That would be like accusing anyone who criticized the US government of being a communist spy, an even more extreme variant of McCarthyism that would (deservedly) be subject to ridicule had it happened here.

          1. They did not say that all the demonstrators were under the influence of the US. I see references to “outside agitators” who are “fomenting” unrest.

            Our press and government are obviously mocking the entire notion that Iran would accuse the west of engaging in “outside agitation”. And that’s just silly, given our direct policy statements on the matter.

            To mine the McCarthyism metaphor a bit more: if you or I had been around then, and had denounced McCarthy’s claims as ludicrous, that would have been reasonable. But it would not have been reasonable for the Soviet Union to denounce them. The country actually sending in spies and provocateurs has no grounds for denouncing claims regarding spies and provocateurs, even the false ones.

            1. I don’t think anyone is claiming there is NO outside agitation.

              However, it IS ludicrous to claim that the demonstrations wouldn’t be happening were it not for “the West”, and it’s evil agitators. Which is what is being ridiculued.

              Look back at the history here. The election was between Ahmadinejad and Mousavi, which was a highly respected former president of Iran. His support is indigenous, and nobody can claim he’s a tool of Western influence. The protests originate from Mousavi and his popular domestic power center, it’s discontent with the election results, and the response from the regime. None of that is externally influenced.

              1. Wait a minute here. You mean “the West” isn’t the source of global notions of liberty and open govt? Enlighten me – where ELSE does this arise?

                Personally, I don’t see a problem with being ‘blamed’ for that. Every tinpot tyrant should fear “the West” for that continuing influence!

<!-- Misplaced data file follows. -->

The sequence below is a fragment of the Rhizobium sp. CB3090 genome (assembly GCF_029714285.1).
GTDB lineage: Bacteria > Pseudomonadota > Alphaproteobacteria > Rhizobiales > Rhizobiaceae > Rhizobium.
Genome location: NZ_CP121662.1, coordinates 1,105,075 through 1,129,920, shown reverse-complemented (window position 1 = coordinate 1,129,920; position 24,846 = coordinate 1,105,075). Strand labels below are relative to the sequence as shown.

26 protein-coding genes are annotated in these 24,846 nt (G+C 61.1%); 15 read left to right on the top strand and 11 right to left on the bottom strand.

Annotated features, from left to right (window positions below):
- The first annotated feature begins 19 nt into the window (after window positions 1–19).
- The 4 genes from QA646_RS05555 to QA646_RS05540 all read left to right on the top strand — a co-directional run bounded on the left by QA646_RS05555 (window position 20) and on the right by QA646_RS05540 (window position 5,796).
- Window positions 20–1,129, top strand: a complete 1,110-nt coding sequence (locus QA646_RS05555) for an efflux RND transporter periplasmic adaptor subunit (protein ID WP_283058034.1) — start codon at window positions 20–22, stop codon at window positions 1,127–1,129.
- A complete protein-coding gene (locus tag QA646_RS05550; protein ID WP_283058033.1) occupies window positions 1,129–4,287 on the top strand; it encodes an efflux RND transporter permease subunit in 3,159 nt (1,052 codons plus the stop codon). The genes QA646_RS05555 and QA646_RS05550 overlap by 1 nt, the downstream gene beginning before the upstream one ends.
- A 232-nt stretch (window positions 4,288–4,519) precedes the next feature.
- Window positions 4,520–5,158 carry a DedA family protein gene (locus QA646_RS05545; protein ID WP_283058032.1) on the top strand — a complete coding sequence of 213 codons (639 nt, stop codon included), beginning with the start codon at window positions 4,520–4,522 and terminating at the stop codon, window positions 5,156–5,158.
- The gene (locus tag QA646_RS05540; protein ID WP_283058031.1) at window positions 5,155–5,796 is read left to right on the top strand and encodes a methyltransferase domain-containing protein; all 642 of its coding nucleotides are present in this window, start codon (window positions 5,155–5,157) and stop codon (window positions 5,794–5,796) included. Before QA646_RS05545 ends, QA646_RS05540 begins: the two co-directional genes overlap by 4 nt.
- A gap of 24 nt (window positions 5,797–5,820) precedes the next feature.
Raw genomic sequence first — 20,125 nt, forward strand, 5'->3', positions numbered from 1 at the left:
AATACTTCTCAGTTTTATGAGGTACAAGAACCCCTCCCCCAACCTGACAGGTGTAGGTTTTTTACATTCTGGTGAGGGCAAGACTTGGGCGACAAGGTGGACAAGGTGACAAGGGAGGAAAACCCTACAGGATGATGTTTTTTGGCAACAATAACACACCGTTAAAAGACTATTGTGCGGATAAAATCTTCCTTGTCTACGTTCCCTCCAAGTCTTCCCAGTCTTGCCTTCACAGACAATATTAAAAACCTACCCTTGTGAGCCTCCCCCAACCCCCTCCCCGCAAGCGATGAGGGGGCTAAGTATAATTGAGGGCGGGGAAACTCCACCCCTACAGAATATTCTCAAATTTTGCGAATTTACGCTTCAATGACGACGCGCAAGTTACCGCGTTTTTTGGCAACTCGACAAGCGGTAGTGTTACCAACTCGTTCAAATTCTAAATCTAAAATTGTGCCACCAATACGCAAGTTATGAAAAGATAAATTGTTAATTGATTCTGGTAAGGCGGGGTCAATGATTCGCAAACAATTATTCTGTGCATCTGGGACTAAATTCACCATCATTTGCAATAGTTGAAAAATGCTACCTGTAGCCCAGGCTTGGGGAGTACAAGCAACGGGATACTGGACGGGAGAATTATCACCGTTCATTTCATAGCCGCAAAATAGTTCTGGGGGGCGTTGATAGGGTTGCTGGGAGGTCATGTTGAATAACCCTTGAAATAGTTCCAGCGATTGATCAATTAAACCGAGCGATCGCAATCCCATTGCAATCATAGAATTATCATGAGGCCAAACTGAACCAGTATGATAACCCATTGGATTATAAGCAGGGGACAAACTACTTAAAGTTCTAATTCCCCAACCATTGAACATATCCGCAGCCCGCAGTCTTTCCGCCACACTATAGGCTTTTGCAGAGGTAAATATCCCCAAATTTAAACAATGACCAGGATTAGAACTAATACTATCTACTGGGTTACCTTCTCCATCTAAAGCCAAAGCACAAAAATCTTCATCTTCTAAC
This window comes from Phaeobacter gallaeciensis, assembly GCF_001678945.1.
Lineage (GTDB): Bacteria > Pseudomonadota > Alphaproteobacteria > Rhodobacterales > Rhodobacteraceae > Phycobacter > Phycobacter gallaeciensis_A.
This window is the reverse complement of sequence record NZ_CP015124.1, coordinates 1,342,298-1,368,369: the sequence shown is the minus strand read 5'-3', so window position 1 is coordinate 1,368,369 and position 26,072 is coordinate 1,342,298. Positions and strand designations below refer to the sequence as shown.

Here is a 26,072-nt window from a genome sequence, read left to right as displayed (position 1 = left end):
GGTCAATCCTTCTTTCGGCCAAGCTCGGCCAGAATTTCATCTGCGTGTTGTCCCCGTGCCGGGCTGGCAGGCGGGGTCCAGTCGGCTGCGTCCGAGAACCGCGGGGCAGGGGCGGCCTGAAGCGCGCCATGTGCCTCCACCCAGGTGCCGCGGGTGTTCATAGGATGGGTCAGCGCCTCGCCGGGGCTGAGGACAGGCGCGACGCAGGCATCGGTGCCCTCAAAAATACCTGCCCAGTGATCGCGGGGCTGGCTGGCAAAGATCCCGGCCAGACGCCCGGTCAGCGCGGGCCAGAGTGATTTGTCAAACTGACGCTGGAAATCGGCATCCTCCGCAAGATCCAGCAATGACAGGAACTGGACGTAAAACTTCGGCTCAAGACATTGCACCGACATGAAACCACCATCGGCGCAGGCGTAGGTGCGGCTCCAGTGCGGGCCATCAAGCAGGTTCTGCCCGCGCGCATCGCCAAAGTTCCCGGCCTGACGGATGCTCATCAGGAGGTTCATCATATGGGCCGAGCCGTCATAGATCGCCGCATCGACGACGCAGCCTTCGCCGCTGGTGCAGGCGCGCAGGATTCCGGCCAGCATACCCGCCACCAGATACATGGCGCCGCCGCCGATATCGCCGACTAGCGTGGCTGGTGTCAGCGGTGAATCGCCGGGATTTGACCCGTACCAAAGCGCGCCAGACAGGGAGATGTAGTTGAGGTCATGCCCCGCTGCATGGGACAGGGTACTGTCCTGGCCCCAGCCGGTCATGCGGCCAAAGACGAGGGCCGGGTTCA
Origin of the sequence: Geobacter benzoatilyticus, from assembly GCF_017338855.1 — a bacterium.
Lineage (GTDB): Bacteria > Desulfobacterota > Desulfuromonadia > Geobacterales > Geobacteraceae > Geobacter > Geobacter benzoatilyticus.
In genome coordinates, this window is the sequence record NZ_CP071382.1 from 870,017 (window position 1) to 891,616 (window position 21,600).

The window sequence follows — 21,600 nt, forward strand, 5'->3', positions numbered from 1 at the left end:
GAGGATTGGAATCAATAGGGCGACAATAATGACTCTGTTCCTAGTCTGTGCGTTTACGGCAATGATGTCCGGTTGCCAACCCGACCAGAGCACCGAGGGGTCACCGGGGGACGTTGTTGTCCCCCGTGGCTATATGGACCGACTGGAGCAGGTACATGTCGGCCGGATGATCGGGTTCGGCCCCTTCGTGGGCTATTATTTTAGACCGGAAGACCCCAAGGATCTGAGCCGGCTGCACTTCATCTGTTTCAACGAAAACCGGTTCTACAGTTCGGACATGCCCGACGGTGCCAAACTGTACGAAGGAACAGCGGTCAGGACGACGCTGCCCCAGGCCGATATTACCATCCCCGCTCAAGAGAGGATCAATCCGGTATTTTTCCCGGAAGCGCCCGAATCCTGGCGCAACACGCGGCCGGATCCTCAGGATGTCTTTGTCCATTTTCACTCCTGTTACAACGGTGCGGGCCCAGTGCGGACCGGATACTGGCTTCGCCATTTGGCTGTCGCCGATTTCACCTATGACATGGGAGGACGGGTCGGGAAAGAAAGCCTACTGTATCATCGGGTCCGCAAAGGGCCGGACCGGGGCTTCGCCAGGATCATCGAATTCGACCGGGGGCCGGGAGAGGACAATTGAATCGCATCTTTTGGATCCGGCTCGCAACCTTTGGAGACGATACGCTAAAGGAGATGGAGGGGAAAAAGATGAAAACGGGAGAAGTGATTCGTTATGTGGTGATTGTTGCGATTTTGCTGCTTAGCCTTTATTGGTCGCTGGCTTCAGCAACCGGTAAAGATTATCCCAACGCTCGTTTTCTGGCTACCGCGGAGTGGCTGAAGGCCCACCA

2. Obviously we won’t the Iranian people to overthrow the despotic oligarchs. We’re for liberty in Iran’s case and we support the people, and of course Iranian-Americans are doing their best to help their people out.

          Yay! Yay! Yay!

  7. Sorry about the redundancy redundancy in the paragraph above.

  8. ROTFL, yeah buddy blame the west LOL


    1. I for one blame your annoying ads for the protets in Iran, the holocaust and the Armenian genocide.

  9. Slightly OT, but I get the impression that a lot of the folks who think we should “support” (whatever that means) an overthrow of the Iranian regime are assuming that the replacement will be pro-Western, and will no doubt eschew nuclear power. I wonder if that is truly the case.

    I will laugh out loud if the new regime comes out and says, “…well, yes we’ll continue developing nuclear power as is our right.” I wonder what the neocons will say then, since they will have lost the “mad mullahs” meme.

  10. I will laugh out loud if the new regime comes out and says, “…well, yes we’ll continue developing nuclear power as is our right.” I wonder what the neocons will say then, since they will have lost the “mad mullahs” meme.

    It depends on who does the overthrowing. I strongly suspect that the Republican Guard will not allow the protesters to replace the government.

    The fate of Iran may well reside with what the regular army does. Until they get involved, I think any transfer of power will be limited and foreign policy is unlikely to change much.

  11. I bwame the Wabbit.

    1. Kill the Wabbit

      In an abandoned warehouse with no lights. Just shadows, and soon no rabbits. The purpose of the event is to pass the torch from one generation of heavy metal to the next. And there lie… in his black leather hunting outfit with a shotgun guitar with spikes coming out of it, Ozzy Fudd the Rabbit Slayer!

      In the dead of night
      A shimmewing wight
      Gweem of a bwade
      And the devil was paid
      When the axe comes down
      A chewing sound
      Steel against the head
      Another wabbit’s dead
      I’m a wabbit swayer
      A guitar pwayer
      With a nasty habbit
      Kill the wabbit!
      (Hah hah hah)

      I’m a mean mistweater
      A wabbit feaster
      And I pwedict
      A bwoody Easter
      A scuwwowing shadow
      And the shadow wants to stab it
      In the night of echoes
      Kill the wabbit!

      KILL THE WABBIT! (x8)

      And there won’t be any more wabbits awound!
      No more Wodger Wabbit
      No more Peter Wabbit
      And no more Pwayboy Bunny Wabbits!
      Ah ha ha ha ha!
      Be vewy vewy careful. Oooh…
      Cwazy wabbits…

      1. You should give credit where it’s due for this piece – Mark B. McCallum.

        1. Oh, right. Didn’t mean to imply that I wrote it. Wasn’t this on a Dr. Demento album?

  12. Invading Iraq didn’t prevent demonstrations in Iran, it has helped them. Just ask Christopher Hitchens.

  13. Well obviously they blame the west. They probably blame the west for earthquakes and rain as well.

    1. Wait, are you talking about Ahminejad or Al Gore?

      1. The dopey looking one.

        1. They’re both dopey-looking, juris…

  14. Shut up, teabaggers, and bend over and take whatever your government gives you!

    Wait… which protesters for freedom are we talking about?

  15. Iranian Officials Face Tens of Thousands of Protesters, Blame “The West”

    I plan on using a similar excuse someday.